I wonder also if the hitherto military history of the device played a part in that decision. The original brief that Dave received from his boss Steve Calfee for Missile Command, made reference to players looking into a radar screen. Early documents suggest that the screen would mimic a real radar display with a sweeping line showing the missiles fading in and out. In an internal memo from Dave Theurer back to Steve Calfee dated 30th May 1979, where he describes his overall vision for the game, he mentions this:
The color monitor will display a radar scan view of the coast and the offensive and defensive missile action. [Missiles] will appear as a blip on the monitor as the radar beam scans over them. A cursor will be displayed on the screen and guided by the trackball.
Given that trackballs were now by this point widely used in military applications, their proposed use in the game would clearly add another layer of immersion to the gameplay, which placed the player as the sole defender of the coastal cities against a never ending nuclear missile attack. Incidentally, the “radar” idea was dropped after it was felt it would interfere too much with the player’s ability to follow the action on screen.
It is hard to imagine Missile Command without the trackball, and I say that without any bias (you might have gathered that I am somewhat of a fan). If you’ve tried to play the game on a console or MAME system you’ll understand what I mean. Missile Command requires split second movements, and the ability to control the speed at which you move the missile-aiming crosshair. Moving it from place to place cannot be effectively done with traditional digital control methods, where speed is delivered in singular, or stepped amounts – it just doesn’t work. The trackball adds a more human and therefore random interface with the game.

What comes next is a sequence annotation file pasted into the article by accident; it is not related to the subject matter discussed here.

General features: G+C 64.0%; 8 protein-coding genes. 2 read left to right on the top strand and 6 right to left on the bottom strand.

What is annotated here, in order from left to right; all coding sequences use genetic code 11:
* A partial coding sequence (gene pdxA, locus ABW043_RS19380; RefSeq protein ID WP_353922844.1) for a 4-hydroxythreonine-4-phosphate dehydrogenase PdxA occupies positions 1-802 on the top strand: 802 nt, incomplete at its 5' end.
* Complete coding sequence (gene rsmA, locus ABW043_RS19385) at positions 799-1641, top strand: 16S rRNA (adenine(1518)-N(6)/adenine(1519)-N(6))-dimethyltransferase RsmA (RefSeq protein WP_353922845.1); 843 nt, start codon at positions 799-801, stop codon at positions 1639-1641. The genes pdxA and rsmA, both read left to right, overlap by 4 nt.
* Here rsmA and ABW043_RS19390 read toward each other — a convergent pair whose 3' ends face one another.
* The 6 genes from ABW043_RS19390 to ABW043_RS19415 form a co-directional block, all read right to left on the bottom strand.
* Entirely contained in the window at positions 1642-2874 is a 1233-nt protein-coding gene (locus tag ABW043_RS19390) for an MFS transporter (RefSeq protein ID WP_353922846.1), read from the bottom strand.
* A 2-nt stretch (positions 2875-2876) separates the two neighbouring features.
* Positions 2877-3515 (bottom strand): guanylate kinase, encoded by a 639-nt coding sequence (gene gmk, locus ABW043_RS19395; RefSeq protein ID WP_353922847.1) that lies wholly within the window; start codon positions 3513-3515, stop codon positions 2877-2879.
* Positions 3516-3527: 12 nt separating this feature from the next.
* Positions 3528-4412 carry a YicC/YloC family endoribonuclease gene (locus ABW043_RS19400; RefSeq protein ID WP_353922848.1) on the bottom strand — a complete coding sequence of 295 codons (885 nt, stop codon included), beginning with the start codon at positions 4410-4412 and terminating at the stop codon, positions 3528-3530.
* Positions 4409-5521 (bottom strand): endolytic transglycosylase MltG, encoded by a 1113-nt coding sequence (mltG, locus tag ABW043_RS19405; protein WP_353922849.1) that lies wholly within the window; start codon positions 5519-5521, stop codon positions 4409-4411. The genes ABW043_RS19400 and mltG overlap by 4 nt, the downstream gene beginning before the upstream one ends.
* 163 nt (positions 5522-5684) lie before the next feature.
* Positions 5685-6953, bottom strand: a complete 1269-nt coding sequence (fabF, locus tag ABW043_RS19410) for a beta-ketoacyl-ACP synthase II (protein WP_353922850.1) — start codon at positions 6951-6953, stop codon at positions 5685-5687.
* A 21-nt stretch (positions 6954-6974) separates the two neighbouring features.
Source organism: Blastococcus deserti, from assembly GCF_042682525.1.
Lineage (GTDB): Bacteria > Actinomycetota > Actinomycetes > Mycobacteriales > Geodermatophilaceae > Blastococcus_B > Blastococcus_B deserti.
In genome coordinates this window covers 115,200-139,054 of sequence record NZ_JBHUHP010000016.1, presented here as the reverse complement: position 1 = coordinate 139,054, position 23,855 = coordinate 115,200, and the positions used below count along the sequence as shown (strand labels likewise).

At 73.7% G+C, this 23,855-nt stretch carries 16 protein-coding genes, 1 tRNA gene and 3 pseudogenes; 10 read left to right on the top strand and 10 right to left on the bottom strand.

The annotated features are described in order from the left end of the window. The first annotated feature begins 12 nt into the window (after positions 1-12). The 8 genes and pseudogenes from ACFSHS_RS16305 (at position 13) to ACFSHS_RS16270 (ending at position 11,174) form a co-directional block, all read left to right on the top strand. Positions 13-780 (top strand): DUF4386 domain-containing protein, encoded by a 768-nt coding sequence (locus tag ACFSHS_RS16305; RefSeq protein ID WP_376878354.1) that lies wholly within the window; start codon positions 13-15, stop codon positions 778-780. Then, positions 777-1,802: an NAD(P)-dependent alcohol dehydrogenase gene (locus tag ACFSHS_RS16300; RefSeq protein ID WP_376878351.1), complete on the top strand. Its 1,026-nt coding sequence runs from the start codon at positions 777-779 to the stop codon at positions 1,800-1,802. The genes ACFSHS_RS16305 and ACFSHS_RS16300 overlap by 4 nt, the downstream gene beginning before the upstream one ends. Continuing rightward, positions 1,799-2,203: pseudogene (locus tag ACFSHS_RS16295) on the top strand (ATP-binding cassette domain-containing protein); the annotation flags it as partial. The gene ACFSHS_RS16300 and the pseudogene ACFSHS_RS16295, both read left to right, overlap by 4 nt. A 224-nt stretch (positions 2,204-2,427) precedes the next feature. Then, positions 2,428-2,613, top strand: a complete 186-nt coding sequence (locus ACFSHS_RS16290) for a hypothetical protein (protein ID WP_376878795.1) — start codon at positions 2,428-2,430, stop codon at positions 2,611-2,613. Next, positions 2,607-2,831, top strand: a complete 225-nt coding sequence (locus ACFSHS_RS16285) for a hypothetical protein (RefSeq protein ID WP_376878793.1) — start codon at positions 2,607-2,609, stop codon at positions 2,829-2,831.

And uniquely, the trackball adds a whole new challenge to the package. One of the reasons why many players find the game difficult, is because of this piece of hardware. Here was an arcade game where not only did the game itself have to be overcome in terms of its programmed gameplay challenges, but players also had to understand and process the uniqueness of the trackball, and how it fit in as part of the overall experience. Not only could the game kick your ass, but the complex control panel could as well.
For some, the trackball and three fire buttons needed to operate the game was off-putting. For others it made perfect sense, and was a whole challenge in itself to overcome.